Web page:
Engineering CAR-T cells to activate small-molecule drugs in situ

Nat Chem Biol. 2022 Feb;18(2):216-225. doi: 10.1038/s41589-021-00932-1. Epub 2021 Dec 30.


Chimeric antigen receptor (CAR)-T cells represent a major breakthrough in cancer therapy, wherein a patient's own T cells are engineered to recognize a tumor antigen, resulting in activation of a local cytotoxic immune response. However, CAR-T cell therapies are currently limited to the treatment of B cell cancers and their effectiveness is hindered by resistance from antigen-negative tumor cells, immunosuppression in the tumor microenvironment, eventual exhaustion of T cell immunologic functions and frequent severe toxicities. To overcome these problems, we have developed a novel class of CAR-T cells engineered to express an enzyme that activates a systemically administered small-molecule prodrug in situ at a tumor site. We show that these synthetic enzyme-armed killer (SEAKER) cells exhibit enhanced anticancer activity with small-molecule prodrugs, both in vitro and in vivo in mouse tumor models. This modular platform enables combined targeting of cellular and small-molecule therapies to treat cancers and potentially a variety of other diseases.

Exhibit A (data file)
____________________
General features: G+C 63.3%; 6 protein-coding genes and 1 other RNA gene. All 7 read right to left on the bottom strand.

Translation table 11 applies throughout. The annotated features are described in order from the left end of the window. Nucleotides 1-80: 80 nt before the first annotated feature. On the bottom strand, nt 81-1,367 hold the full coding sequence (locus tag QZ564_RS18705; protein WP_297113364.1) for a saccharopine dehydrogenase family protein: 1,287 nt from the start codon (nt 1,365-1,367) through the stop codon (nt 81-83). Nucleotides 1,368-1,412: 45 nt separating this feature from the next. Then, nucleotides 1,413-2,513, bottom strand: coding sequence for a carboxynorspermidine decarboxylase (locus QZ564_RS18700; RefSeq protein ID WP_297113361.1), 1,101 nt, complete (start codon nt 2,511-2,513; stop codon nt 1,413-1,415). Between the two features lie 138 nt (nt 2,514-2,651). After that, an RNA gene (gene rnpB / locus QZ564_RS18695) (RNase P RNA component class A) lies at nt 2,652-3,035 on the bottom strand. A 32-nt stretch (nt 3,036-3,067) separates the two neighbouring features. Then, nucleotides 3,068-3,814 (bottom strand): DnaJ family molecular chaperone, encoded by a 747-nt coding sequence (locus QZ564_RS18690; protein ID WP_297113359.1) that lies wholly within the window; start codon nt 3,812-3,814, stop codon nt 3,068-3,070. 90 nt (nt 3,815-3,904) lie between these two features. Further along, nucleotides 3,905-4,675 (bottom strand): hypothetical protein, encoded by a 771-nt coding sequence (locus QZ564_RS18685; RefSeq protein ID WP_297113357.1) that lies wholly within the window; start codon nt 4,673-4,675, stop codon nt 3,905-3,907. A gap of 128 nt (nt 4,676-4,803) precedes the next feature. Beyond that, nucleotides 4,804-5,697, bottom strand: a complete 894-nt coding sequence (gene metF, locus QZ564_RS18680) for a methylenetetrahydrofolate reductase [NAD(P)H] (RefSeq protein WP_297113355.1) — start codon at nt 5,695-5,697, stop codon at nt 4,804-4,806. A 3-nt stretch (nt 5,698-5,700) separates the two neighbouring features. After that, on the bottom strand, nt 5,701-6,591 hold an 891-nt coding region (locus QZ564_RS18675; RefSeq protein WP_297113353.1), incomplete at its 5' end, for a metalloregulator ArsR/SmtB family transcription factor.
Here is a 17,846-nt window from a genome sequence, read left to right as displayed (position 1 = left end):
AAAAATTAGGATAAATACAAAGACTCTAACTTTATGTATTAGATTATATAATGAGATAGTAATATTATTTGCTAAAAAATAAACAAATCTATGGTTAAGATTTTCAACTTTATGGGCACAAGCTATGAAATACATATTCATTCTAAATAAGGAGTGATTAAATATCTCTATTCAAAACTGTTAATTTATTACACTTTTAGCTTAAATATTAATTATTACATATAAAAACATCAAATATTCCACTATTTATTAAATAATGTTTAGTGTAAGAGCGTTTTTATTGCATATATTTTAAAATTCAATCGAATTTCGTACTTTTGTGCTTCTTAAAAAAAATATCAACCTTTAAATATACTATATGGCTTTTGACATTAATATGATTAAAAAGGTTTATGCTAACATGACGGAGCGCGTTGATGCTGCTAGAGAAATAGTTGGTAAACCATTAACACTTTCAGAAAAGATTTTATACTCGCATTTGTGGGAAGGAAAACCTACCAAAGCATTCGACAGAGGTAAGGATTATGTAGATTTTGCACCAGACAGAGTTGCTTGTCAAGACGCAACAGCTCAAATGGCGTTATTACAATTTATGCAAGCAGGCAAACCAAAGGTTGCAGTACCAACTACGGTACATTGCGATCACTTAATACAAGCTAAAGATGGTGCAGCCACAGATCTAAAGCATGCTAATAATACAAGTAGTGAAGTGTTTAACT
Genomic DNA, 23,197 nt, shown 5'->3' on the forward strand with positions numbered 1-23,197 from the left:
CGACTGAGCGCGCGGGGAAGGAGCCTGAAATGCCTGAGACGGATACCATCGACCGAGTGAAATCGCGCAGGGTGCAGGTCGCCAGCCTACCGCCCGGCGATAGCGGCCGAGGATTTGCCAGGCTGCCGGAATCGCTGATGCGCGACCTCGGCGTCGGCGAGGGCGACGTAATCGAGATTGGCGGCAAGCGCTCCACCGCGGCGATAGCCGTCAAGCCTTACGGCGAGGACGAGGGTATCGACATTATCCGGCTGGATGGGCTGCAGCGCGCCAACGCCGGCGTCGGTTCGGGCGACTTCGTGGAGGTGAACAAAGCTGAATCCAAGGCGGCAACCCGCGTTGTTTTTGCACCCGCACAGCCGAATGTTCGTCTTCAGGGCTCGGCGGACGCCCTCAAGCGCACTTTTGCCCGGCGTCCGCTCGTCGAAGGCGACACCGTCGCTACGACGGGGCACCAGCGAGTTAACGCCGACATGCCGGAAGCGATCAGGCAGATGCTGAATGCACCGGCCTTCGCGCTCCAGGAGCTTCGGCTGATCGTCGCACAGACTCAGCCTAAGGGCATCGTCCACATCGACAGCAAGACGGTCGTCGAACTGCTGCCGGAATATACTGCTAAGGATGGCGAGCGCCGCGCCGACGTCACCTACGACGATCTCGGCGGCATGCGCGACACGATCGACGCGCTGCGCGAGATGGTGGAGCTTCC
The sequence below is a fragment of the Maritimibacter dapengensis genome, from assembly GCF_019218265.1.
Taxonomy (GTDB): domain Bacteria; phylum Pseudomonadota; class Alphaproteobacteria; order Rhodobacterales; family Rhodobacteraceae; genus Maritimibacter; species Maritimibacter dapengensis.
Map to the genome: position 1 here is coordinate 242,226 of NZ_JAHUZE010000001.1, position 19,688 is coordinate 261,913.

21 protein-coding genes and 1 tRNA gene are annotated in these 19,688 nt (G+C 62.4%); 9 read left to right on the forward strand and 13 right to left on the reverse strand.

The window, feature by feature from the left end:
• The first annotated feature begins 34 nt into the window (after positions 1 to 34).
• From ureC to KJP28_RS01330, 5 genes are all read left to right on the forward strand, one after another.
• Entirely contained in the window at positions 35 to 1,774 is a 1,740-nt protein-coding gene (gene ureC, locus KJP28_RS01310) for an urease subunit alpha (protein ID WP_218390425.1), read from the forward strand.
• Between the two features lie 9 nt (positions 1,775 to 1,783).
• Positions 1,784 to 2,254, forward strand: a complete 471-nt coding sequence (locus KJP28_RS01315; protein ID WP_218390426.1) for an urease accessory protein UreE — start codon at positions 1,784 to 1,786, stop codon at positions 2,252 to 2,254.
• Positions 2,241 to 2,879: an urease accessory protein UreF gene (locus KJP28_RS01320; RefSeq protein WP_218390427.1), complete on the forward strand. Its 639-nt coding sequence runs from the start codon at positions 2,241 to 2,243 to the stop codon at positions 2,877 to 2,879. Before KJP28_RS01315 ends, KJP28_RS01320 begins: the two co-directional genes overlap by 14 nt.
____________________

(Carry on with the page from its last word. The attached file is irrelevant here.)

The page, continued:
Publication types

  • Research Support, N.I.H., Extramural
  • Research Support, Non-U.S. Gov't

MeSH terms

  • Animals
  • Antineoplastic Agents / administration & dosage
  • Antineoplastic Agents / chemistry
  • Antineoplastic Agents / therapeutic use*
  • Drug Delivery Systems
  • Female
  • HEK293 Cells
  • Humans
  • Male
  • Mice
  • Mice, Inbred C57BL
  • Neoplasms / therapy
  • Neoplasms, Experimental
  • Prodrugs
  • Receptors, Chimeric Antigen
  • T-Lymphocytes
  • Tumor Microenvironment
  • Xenograft Model Antitumor Assays


  • Antineoplastic Agents
  • Prodrugs
  • Receptors, Chimeric Antigen